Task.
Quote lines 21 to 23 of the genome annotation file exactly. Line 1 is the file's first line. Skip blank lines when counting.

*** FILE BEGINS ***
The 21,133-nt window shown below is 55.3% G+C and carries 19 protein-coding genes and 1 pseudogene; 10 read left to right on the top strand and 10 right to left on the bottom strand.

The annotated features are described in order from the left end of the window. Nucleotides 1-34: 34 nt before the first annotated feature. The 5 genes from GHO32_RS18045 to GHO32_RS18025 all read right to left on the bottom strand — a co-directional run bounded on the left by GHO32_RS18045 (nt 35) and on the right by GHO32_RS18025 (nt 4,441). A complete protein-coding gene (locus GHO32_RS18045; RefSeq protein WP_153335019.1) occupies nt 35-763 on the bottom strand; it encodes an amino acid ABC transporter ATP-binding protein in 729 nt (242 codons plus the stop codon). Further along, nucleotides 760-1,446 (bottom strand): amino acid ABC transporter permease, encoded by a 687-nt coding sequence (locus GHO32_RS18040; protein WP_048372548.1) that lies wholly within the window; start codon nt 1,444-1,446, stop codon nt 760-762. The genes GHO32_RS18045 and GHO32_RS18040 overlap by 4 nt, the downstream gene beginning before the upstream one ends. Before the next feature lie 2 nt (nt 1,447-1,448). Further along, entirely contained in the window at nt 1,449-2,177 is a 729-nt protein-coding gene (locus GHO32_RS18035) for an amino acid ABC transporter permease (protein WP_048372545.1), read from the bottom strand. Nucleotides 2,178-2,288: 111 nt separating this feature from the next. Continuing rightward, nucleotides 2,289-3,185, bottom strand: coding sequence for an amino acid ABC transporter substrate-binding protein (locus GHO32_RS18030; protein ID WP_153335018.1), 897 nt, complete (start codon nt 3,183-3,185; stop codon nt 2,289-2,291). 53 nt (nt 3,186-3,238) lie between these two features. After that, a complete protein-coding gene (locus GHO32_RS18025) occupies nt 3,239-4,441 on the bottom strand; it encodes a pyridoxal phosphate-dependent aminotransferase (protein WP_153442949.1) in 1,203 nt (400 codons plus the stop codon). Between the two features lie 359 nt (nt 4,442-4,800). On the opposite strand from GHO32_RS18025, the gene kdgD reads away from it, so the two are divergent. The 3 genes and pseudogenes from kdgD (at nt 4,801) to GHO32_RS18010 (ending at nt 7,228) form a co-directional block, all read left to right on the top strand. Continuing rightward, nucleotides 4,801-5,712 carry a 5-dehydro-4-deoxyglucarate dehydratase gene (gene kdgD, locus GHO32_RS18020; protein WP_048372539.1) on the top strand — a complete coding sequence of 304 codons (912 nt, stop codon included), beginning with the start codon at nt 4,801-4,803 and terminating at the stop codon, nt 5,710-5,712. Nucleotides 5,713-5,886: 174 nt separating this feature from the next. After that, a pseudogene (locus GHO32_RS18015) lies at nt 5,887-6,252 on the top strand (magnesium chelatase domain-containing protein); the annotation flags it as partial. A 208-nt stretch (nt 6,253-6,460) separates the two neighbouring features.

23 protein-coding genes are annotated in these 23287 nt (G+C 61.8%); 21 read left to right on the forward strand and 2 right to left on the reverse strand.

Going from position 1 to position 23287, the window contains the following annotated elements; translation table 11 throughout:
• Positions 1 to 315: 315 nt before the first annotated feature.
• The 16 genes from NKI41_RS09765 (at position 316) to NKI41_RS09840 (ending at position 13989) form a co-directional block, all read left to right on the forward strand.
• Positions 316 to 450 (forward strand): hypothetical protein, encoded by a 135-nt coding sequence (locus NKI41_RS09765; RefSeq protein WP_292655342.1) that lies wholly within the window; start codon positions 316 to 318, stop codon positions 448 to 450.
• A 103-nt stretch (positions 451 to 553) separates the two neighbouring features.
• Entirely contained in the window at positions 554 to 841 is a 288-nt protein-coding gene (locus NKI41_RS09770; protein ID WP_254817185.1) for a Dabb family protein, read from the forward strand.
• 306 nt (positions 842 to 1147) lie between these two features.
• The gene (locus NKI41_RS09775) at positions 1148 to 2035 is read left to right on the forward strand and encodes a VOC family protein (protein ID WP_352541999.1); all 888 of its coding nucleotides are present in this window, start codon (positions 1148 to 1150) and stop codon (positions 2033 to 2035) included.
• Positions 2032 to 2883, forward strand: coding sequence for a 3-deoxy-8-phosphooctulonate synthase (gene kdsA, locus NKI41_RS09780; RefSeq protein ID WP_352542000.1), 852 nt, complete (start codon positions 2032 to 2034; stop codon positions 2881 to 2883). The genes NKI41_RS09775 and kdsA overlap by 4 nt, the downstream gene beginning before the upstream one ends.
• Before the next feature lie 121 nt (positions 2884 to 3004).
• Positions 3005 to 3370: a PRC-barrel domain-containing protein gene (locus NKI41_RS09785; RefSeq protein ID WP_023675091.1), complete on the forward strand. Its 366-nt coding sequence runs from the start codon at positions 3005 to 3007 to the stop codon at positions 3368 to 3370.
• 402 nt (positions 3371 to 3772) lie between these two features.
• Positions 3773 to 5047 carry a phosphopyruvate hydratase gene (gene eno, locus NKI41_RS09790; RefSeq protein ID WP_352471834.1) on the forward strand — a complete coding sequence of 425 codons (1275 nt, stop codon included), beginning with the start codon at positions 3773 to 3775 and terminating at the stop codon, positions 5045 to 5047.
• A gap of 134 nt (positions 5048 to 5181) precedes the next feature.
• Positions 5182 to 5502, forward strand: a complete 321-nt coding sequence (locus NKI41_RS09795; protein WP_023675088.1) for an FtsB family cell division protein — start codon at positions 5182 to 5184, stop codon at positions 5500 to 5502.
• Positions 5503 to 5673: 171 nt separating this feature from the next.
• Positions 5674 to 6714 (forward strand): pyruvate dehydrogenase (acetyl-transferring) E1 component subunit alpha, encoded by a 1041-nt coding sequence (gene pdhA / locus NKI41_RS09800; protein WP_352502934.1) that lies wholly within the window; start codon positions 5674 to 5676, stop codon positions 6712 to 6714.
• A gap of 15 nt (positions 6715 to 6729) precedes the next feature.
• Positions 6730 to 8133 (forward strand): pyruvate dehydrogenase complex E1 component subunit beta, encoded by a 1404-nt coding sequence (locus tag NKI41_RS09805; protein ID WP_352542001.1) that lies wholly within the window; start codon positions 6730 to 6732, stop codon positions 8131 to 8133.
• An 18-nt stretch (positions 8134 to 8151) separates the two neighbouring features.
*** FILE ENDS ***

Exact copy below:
• A gap of 15 nt (positions 6715 to 6729) precedes the next feature.
• Positions 6730 to 8133 (forward strand): pyruvate dehydrogenase complex E1 component subunit beta, encoded by a 1404-nt coding sequence (locus tag NKI41_RS09805; protein ID WP_352542001.1) that lies wholly within the window; start codon positions 6730 to 6732, stop codon positions 8131 to 8133.
• An 18-nt stretch (positions 8134 to 8151) separates the two neighbouring features.